7 Best Countryside Getaways in Europe
From the lavender fields of Provence to the vineyard-dotted hills of Franconia, Germany, these romantic countryside escapes in Europe are all about slowing down. So breathe in, and let the natural surroundings inspire your next move.
Sandwiched between Portugal to the west and France to the east, Spain’s unique geography affords it not one but two spectacular coastal landscapes. While Andalucia to the south is known for its hot sun, Moorish influences, and well-developed coastlines, hilly Asturias to the north has more moderate Atlantic winds, colorful fishing ports lining quiet beaches, and mineral-rich soil that’s helped make this region’s cider famous. Inland is just as beautiful, where the looming Cantabrian Mountains surround medieval villages lost to time. Begin your journey in Oviedo, the region’s cool capital with an eye-popping historic center, then branch out in any number of directions. To the north, Gijón, a long-standing fishing village with a seafront promenade and gorgeous botanical garden that spans more than 60 acres, makes for a great weekend escape, as does Ribadesella to the east with its three spectacular prehistoric caves—Tito Bustillo, Cuevas del Agua, Argüelles—whose drawings date back more than 14,000 years.
Everyone from Paul Cézanne to Brigitte Bardot has answered the siren call of Provence, a storybook landscape of vineyards and lavender fields that stretches from the shores of the Mediterranean all the way into the French hills. You can’t go wrong with any of the local towns you choose to visit here, whether that’s the walled city of Avignon or the sun-dappled streets of Aix-en-Provence. If you choose the latter, grab a table on the terrace (and a healthy pour of rosé) at Les Deux Garçons—once a haunt for the likes of Picasso and Churchill—before retiring in the nearby village of Les Baux-de-Provence at Domaine de Manville. The 100-acre farm estate turned hotel has a next-level gourmet restaurant, shaded pool, and plenty of joie de vivre.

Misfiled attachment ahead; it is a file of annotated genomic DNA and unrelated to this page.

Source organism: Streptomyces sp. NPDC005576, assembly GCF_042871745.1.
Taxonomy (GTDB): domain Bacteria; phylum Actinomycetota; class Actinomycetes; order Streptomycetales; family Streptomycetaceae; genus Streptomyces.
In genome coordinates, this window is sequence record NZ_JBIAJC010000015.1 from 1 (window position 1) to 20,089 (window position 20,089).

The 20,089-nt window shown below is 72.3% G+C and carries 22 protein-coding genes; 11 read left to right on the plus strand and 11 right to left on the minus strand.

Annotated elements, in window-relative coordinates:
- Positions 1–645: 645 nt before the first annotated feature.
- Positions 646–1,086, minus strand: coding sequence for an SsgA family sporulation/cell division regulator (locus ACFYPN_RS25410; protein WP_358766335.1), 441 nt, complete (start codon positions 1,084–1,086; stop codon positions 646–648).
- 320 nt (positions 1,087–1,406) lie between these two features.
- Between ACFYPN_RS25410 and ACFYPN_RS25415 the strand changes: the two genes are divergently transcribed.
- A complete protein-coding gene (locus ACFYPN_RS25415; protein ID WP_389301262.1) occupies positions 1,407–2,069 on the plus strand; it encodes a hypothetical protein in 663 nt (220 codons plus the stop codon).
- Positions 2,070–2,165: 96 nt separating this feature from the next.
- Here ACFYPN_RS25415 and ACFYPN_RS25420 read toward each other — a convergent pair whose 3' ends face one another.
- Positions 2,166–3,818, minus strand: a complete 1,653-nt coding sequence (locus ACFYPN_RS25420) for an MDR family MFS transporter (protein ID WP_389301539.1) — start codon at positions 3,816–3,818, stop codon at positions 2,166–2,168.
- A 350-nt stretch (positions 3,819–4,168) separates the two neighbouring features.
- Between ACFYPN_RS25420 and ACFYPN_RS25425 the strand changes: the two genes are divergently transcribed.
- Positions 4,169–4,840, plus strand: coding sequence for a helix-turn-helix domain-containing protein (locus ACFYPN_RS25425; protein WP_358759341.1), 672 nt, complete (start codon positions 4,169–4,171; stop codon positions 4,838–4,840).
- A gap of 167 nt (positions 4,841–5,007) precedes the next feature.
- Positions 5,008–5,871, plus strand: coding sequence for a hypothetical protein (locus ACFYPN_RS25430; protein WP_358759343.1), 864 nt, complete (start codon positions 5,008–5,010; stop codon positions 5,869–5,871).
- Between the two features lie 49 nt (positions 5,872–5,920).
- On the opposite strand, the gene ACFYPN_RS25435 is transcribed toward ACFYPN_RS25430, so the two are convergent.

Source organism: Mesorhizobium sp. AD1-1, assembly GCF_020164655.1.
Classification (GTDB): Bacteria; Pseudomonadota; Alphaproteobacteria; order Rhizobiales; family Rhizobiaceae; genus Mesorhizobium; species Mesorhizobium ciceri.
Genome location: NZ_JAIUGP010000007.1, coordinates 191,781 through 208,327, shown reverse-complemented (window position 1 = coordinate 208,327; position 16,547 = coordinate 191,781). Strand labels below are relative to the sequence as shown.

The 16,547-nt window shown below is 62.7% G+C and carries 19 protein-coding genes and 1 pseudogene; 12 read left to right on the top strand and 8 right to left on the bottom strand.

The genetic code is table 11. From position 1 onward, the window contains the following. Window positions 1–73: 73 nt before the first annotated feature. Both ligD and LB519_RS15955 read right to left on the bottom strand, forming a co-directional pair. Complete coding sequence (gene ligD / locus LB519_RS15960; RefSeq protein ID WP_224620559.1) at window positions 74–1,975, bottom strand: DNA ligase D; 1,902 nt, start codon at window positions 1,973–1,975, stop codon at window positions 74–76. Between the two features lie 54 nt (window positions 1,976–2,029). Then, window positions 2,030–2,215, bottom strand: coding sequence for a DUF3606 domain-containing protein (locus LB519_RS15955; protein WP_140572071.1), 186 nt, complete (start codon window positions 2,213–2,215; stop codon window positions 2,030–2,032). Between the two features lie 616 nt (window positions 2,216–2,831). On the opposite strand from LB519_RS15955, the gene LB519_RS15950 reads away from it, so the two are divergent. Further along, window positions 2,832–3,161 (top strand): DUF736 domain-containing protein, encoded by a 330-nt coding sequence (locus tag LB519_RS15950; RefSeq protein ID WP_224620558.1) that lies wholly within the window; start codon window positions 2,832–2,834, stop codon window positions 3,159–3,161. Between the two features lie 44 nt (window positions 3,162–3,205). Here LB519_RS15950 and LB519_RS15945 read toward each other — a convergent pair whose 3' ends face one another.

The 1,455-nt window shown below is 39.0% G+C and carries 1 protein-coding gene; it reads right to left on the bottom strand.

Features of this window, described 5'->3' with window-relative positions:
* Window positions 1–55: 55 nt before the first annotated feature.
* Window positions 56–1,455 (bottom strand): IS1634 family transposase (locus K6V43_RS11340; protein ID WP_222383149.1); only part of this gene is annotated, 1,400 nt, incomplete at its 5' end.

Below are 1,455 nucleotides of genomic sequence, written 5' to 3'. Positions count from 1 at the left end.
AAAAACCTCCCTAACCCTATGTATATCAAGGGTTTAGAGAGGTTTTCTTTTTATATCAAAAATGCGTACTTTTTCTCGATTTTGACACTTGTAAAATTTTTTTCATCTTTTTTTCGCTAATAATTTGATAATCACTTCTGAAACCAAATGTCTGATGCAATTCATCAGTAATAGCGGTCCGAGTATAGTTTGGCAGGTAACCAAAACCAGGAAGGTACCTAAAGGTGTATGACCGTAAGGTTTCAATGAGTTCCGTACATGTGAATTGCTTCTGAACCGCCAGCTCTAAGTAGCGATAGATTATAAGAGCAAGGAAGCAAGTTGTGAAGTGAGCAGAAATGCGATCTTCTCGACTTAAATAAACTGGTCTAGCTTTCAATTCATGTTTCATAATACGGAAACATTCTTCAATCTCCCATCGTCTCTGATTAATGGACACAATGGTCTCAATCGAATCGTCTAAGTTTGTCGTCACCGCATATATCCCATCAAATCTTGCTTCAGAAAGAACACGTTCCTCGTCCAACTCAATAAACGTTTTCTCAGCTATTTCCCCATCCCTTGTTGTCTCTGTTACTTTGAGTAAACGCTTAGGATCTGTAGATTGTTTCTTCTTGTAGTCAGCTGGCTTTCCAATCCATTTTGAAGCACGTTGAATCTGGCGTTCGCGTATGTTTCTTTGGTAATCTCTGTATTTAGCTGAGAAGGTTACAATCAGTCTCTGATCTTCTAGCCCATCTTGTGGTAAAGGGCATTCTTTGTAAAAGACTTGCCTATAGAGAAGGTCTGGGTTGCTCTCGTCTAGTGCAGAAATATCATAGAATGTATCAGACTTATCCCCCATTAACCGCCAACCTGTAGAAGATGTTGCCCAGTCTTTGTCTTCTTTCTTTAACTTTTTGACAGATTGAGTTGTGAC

Verdant rolling hills and river valleys, forgotten castles, timber-framed villages built up around steepled churches, an ancient wine culture that dates back to Roman times. Drives through Franconia, a region of northern Bavaria, are as dreamy as road trips get. This is the home of Nuremberg (a medieval red-roofed city with its own fortified castle), Coburg (famous for its Franconian sausages), Bamberg (were one section of the city is known as "Little Venice"), and countless storybook villages built up around the region’s strong wine culture. You can get a taste of the area’s popular Riesling and less acidic Silvaner in tiny towns like Escherndorf, home to the family-owned winery Rainer Sauer Weingut, and Volkach, where a 1692 bishop-built wine house is now the home base for 4th-generation winemaker Max Müller. Bed down at Hotel Vier Jahreszeiten, a charming historic boutique on Volkach’s main strip.